• Annual fees, which could add to the ongoing cost of maintaining your HELOC. 
  • Application fees, which could also be necessary when requesting a line of credit. 

Additionally, you should also be aware that your home’s appraised value can impact the overall cost of your HELOC. There may also be prepayment penalties in play, too.

Before applying for a HELOC, it’s a good idea to talk to multiple lenders to evaluate different HELOC rates and learn about potential hidden fees. 

What happens if a lender denies a HELOC?

If your HELOC application is denied, the lender must provide an adverse action notice outlining the reasons for the rejection. Some reasons may include a low credit score, insufficient income, or low equity in your home. Should you be rejected, carefully review the reasons for the refusal to understand what aspects of your profile may require improvement. 

That said, just because one lender denies your application doesn’t mean you can’t get a HELOC elsewhere. It may be worth it to apply for a HELOC with another lender that has different eligibility criteria or underwriting standards. 

If your financial situation changes, you can also choose to reapply with the same lender down the line. For example, after you’ve paid off debts, increased your savings, and built more equity, you may be a more attractive candidate.

Do HELOCs use the Nationwide Mortgage Licensing System (NMLS)?

The NMLS is a database for licensing and regulating mortgage professionals and entities. It primarily serves to protect consumers and streamline licensing. 

Since HELOCs are a mortgage product, they are subject to the NMLS. However, the application process can vary based on different state and federal regulations. Additionally, the professionals who originate HELOCs may also be subject to NMLS regulations.

Are HELOCs FDIC insured?

HELOCs do not typically have Federal Deposit Insurance Corporation (FDIC) protection. This is because FDIC insurance primarily covers deposit accounts — like checking accounts, savings accounts, certificates of deposit (CDs), and money market accounts. HELOCs, on the other hand, are a form of borrowing. 

Brush up on mortgage loans!

Before you start worrying about things like HELOCs and refinancing, you have to secure a property and mortgage first — and that requires careful planning.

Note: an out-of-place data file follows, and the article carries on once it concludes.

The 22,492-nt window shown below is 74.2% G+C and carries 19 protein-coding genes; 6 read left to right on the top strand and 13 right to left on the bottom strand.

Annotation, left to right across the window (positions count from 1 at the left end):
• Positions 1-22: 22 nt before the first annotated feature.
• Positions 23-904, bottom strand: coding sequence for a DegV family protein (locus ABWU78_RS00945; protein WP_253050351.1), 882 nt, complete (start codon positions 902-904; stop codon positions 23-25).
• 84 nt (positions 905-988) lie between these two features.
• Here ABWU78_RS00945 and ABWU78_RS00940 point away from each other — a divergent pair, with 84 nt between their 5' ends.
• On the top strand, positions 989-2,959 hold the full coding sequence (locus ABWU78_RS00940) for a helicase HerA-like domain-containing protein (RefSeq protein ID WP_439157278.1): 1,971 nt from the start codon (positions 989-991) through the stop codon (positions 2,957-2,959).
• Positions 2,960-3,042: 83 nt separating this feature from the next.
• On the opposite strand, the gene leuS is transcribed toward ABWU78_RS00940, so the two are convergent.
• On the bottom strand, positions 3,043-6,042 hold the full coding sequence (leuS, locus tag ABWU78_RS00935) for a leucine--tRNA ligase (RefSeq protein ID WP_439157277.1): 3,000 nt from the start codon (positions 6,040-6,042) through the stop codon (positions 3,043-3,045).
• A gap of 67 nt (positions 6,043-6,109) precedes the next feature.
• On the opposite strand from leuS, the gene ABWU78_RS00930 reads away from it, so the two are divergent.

One of the best things you can do as a first-time homebuyer is to read up on the different types of mortgage loans that lenders offer. Check out our FREE guide to learn which type of mortgage is best for you.


Pest Control for Homes

What You Need to Know

It’s every homeowner’s worst nightmare: You get up in the middle of the night to get a glass of water and something scatters in the kitchen. It’s small, fast, and has more legs than a city marathon. 

Often, people buy a home that looks clean and bug-free only to discover unwanted guests living in cabinets, the ceiling, and the floor. This tends to happen when houses sit vacant for a while, providing ample time for critters to enter and multiply. It also happens in older, dilapidated houses that haven’t been sealed in some time. 

Unfortunately, it’s impossible to keep a home entirely pest-free. That said, there are active measures you can take to control vermin and maintain a sanitary and livable environment. 

Keep reading to learn more about how infestations work, some common signs to look for, and tips for treating pest problems. 

Termites and cockroaches and bed bugs, oh my

No matter where you live or what kind of house you buy, pest control is a top challenge for homeowners. In fact, 76% of homeowners report experiencing a recent pest issue — with 60% worrying significantly about the problem. Unsurprisingly, concern for infestation is higher among pet owners (65%) and parents (70%).

The pests you experience on your property can vary depending on your location. Some common household pests in the United States include: